Torch:U.S. LXV Winter 2014-2015 - Page 13

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FEATURE · Torch: U.S. · Winter 2015-2016

When there are no clouds in the sky or there’s nearly no light pollution, go outside and look up. The tiny lights in the sky are countless and millions of light years away.

Delegates at this year’s NJCL convention might have gone to Joey Chatelain’s colloquium, Classical Astronomy: A Stellar Legacy. But for those who missed it, a brief summary: “This Colloquium focused on the discoveries and impact of classical astronomers from Pythagoras to Ptolemy, as well as the origins of the names for the various planets and moons. We also explored the influence of the classics on modern astronomy, especially in the realm of planetary and stellar nomenclature that we use today.”

“The connections between [astronomy and classics] are significant since many of the names and much of the vocabulary used for modern astronomical purposes is derived from the classics. Much of this is tradition, as the heavens were analyzed and described in detail by classical philosophers and their works were used as the foundation of modern astronomy. But that tradition also illuminates the rich history of astronomy as a field of study, and how the knowledge and findings of ancient peoples has led to our current understanding of the universe.”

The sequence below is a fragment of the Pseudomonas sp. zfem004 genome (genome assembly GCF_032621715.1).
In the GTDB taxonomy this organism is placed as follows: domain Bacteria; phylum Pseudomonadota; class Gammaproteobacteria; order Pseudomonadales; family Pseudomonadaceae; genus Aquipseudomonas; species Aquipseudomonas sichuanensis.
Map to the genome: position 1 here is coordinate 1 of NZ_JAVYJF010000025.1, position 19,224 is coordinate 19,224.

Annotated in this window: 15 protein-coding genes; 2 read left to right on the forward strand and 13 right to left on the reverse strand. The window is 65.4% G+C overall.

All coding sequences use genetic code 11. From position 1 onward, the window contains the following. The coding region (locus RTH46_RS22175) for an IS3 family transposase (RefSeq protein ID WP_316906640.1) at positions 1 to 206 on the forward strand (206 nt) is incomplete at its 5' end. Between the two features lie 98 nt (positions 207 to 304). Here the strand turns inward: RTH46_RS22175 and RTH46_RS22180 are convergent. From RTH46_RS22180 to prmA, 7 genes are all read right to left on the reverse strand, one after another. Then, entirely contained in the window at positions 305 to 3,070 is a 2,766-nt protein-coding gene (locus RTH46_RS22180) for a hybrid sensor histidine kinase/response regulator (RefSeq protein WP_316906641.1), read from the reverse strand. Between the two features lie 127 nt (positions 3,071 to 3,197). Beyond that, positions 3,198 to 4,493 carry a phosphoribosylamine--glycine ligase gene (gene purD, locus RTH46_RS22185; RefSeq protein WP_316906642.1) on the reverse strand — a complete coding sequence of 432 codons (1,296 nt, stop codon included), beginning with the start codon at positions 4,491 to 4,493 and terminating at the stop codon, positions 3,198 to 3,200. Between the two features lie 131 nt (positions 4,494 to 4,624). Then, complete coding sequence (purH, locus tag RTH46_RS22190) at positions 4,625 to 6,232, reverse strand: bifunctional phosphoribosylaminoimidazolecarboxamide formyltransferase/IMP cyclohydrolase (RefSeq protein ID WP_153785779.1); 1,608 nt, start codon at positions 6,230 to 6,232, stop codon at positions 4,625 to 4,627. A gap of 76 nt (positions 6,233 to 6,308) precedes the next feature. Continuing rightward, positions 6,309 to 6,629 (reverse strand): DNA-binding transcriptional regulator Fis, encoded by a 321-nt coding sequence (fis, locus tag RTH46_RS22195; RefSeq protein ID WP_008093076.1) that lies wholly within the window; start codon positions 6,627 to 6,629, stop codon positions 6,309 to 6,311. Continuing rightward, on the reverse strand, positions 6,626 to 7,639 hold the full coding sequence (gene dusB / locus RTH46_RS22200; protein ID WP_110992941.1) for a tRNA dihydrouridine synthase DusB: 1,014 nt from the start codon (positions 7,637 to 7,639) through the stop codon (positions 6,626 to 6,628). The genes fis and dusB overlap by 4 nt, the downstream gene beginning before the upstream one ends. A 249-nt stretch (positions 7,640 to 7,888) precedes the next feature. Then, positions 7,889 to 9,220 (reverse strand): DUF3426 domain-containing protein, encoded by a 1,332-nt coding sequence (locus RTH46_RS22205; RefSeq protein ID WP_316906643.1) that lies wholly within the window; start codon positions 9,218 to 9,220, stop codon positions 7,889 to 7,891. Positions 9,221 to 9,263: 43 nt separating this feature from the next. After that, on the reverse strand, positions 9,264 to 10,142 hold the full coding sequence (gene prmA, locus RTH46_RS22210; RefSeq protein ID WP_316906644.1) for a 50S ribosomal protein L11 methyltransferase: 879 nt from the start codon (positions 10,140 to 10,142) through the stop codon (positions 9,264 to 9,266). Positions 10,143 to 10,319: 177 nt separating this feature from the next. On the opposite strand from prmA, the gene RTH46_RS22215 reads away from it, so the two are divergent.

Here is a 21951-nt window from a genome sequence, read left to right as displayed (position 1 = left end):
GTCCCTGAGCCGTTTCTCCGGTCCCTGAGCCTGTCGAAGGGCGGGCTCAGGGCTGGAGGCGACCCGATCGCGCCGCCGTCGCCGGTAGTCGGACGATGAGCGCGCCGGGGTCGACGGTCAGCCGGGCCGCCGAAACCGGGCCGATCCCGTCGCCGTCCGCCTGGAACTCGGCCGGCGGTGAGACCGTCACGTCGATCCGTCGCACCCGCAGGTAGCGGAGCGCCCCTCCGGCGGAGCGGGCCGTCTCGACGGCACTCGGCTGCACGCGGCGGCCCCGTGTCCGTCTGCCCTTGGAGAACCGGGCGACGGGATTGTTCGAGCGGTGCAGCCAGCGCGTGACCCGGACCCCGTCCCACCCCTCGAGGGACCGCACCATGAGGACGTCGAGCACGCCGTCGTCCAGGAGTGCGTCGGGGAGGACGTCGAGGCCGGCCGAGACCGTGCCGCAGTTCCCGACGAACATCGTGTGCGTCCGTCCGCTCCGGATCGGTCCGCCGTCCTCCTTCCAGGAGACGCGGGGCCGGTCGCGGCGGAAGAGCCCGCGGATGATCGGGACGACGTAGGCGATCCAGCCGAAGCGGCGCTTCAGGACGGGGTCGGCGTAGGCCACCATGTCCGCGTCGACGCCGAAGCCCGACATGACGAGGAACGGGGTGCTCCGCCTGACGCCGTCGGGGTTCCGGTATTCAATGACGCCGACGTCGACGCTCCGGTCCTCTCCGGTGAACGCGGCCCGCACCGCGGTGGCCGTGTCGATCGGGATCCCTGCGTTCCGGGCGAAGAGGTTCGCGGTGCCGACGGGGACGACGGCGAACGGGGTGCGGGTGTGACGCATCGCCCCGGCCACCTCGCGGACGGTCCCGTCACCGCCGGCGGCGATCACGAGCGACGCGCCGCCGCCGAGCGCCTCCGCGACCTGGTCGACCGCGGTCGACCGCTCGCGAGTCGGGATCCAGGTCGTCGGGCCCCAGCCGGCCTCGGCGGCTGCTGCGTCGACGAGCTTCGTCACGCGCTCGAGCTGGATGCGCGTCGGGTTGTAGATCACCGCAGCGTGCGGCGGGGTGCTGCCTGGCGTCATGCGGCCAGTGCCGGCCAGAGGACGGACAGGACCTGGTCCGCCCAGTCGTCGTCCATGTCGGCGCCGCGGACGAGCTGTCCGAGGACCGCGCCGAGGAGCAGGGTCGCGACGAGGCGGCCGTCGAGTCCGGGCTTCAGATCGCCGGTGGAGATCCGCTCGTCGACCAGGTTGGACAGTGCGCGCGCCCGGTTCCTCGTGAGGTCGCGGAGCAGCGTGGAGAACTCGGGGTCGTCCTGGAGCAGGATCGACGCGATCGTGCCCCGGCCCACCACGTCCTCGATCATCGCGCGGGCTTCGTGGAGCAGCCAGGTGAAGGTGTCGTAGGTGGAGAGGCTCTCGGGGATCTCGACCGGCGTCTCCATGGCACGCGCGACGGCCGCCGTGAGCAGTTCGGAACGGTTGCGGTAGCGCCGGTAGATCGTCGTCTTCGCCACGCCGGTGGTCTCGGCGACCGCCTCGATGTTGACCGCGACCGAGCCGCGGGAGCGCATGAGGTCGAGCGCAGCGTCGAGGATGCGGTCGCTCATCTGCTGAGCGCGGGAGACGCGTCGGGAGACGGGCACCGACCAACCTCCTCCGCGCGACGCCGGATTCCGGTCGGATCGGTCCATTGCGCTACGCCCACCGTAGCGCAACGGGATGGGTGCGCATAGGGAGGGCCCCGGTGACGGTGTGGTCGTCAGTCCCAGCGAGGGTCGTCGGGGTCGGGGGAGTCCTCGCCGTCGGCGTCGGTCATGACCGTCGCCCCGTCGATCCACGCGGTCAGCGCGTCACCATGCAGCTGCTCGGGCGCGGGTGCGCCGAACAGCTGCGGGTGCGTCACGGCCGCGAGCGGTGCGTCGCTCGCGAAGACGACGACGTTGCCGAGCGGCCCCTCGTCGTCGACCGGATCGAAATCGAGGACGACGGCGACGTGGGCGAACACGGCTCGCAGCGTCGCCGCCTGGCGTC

“[A]stronomy has always felt like a way of looking into both the past and the future for me ,attempting to understand where we came from and where we are going.”

So, how can a JCLer learn more about astronomy and connect it to their love for the classics? Chatelain suggested many ways. Get involved with the local planetarium or observatory and do a presentation relating the names of the astronomical bodies to myths. Follow updates on space missions. Be interested in STEM: science, technology, engineering, and math.

Another way, Chatelain tells us, are “contests to name certain features or moons of planets such as the one that named Pluto's newly discovered moons Styx and Kerberos.” Aastha Gupta, Louisiana JCL president, participated in one such contest in 2006 with her third grade class among 2,200 students in 32 states.

Students were challenged to name the Node 2, an International Space Station module. Gupta’s class was one of six classes who won the contest with the name Harmony. Gupta helped build a model of the node and create a poster with a picture of the node, the node’s name, and reason for naming it. She also attended a field trip with her class to watch the launch of the module in Cape Canaveral, Florida. “I used to want to be an astronaut. My role model was Kalpana Chawla,” Gupta said. Gupta also once “painted the moon” for a quilt her class created for their local observatory.

There are many ways to reach the stars. So, go out and get involved.

Below: A picture of Saturn from behind. Saturn was also the Roman god of Capitol, wealth, agriculture, liberation, and time. Saturnalia, a festival named after him, is celebrated in December.

Left: A video of a LEGO version of the Antikythera mechanism, a device used to predict the occurrences of eclipses

Right: Aastha Gupta and her third grade class waiting for the launch of "Harmony" in Cape Canaveral, Florida